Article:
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I believe this story was written by my grandmother's cousin, Evelyn Turner Curtiss, after compiling the data in her possession. She is now deceased. Evelyn was the great-great granddaughter of Esther Allen Musick Ewing Hawes.
Think of Esther as a little girl of five years running along with her mother and her seven year old sister Mary Ann on the first afternoon of their arrival at their new home on Sugar Creek in Logan County, Illinois. (This is all written in the 1878 History of Logan County by the older of these two children Mary Ann Musick Judy). They found two bee trees, a great discovery, for these trees would be cut down and an abundant supply of honey would furnish the family sweetening instead of sugar which was a very costly and scarce.
This was the year 1819. Robert Musick, Mary Ann and Esther's father, came from their home in Indiana in 1818 to build a shelter and plant some crops. It was a long 200 mile trip to the wilds of Illinois from Gibson County, Indiana, but the family was experienced in migrating. In the Musick genealogy it says, "Robert and Sarah Roach Musick were married in Tennessee but they lived in Kentucky 3 years where their first child Mary Ann (Mrs. Jacob Judy) was born. They moved to Indiana, making the trip on horse-back with their household goods on pack horses. They crossed the Ohio River at Louisville, Kentucky and were on the road 5 days."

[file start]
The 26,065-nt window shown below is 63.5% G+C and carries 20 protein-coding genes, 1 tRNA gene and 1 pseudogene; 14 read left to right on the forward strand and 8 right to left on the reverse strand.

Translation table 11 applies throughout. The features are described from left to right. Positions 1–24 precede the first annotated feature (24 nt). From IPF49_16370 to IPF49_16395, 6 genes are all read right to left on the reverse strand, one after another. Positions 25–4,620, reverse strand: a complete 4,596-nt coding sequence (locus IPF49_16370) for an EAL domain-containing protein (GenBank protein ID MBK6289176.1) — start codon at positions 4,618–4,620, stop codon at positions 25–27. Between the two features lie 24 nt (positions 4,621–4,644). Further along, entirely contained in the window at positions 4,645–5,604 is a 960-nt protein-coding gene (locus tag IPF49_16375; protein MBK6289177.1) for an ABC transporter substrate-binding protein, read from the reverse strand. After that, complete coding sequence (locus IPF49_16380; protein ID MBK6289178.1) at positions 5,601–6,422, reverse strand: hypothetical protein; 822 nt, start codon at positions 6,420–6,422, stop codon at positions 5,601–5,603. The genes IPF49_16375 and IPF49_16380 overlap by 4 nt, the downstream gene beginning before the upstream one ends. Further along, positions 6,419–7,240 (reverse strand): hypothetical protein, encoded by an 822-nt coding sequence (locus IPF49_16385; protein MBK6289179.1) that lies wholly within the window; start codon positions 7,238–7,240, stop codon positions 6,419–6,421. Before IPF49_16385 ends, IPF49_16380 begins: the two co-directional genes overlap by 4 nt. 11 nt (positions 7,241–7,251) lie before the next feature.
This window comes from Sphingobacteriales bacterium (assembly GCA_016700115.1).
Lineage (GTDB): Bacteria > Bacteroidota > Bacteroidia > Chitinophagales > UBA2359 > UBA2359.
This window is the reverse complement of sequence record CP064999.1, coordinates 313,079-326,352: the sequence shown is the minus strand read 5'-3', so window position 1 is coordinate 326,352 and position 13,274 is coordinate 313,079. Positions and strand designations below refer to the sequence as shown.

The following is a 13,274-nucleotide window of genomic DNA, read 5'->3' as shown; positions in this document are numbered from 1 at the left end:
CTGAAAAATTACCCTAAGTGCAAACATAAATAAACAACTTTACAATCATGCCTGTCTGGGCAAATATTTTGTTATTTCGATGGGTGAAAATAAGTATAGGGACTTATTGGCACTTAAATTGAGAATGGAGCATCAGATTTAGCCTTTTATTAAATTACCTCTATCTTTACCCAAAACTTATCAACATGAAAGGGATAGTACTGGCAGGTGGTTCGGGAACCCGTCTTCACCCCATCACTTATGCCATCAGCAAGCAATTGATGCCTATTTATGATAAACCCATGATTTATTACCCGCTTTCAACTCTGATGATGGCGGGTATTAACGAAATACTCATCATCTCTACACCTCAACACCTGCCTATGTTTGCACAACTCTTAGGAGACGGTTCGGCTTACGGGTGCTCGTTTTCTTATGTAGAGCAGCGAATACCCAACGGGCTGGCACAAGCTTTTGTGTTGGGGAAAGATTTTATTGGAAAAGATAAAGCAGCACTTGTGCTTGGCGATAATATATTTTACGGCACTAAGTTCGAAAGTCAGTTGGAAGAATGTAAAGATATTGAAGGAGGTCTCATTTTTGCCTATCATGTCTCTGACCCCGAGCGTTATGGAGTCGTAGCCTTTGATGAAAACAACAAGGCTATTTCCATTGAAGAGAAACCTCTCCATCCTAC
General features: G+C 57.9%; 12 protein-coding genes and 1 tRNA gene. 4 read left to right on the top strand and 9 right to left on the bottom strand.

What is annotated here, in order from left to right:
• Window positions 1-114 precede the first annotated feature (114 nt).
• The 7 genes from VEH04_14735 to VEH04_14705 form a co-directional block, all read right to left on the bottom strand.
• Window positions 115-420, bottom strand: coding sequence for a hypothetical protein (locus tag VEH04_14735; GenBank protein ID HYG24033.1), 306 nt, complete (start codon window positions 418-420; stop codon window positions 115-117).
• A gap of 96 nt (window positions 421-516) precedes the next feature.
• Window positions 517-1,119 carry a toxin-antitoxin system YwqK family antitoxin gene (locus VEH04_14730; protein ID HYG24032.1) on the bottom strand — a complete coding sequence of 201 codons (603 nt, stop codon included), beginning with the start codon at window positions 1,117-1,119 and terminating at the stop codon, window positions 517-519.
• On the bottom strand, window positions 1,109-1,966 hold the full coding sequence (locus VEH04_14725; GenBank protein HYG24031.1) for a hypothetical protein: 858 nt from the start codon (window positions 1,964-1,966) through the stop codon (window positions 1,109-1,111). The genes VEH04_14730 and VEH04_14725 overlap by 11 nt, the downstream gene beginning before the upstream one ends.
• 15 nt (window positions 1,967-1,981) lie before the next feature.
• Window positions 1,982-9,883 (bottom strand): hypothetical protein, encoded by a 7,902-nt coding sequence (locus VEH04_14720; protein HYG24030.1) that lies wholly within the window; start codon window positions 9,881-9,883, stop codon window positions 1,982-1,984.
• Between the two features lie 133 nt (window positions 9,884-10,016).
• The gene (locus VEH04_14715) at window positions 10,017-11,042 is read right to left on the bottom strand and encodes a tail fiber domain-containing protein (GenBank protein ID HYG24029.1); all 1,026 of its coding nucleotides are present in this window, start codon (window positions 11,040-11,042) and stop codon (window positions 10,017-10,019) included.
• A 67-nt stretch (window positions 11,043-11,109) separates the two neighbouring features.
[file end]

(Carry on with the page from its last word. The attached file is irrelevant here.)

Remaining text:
While they lived in Indiana Esther was born in 1814. She was given the name of Esther Allen, probably from her maternal grandmother, Esther Allen Roach Shirley. While the family was in Indiana two little boys were born also. One lived a very few months but Berry, born 14 Dec 1818, lived and was a very young infant when the family migrated to Illinois in 1819.
When Stringer was writing his history of Logan County, Illinois in 1911, Lucinda Musick (Mrs. John Carlock of Bloomington, Illinois) wrote about her family -- "they moved to Illinois in the fall of 1819. There was one family came with them but they became discouraged and moved back. My father and his family lived 6 weeks with no white people nearer than Elkhart (The Latham's on Elkhart Hill about 15 miles south west) and with Indians for the nearest neighbors."
Lucinda Musick Carlock was one of the 7 Musick children born in Logan County, Illinois. She was 18 and 16 years younger than Mary Ann and Esther. Her older sister Mary Ann was married the summer before Lucinda was born. The wedding of Mary Ann Musick to Jacob Judy was probably the first wedding in this settlement in what was to become Eminence township. Girls frequently married in their teens. Mary Ann married Jacob Judy when she was 18 and her sister Esther Allen was only 16 when she married Joseph Ewing in 1830.
Esther had a pet name "Hettie." It is hard to imagine how she acquired that name but whenever she is referred to in Logan County history she is called Esther A. or Esther Allen "Hettie." Since this information was furnished by her sisters, Mary Ann and Lucinda, you can imagine that it was frequently used by her family. Esther grew up in a large family. After moving to Illinois Robert and Sarah Roach Musick had 7 more children. Of their 11 children, 2 died young but 9 grew into adulthood and married. There was 21 years difference in the age of the oldest child Mary Ann and the youngest Fielden Allen.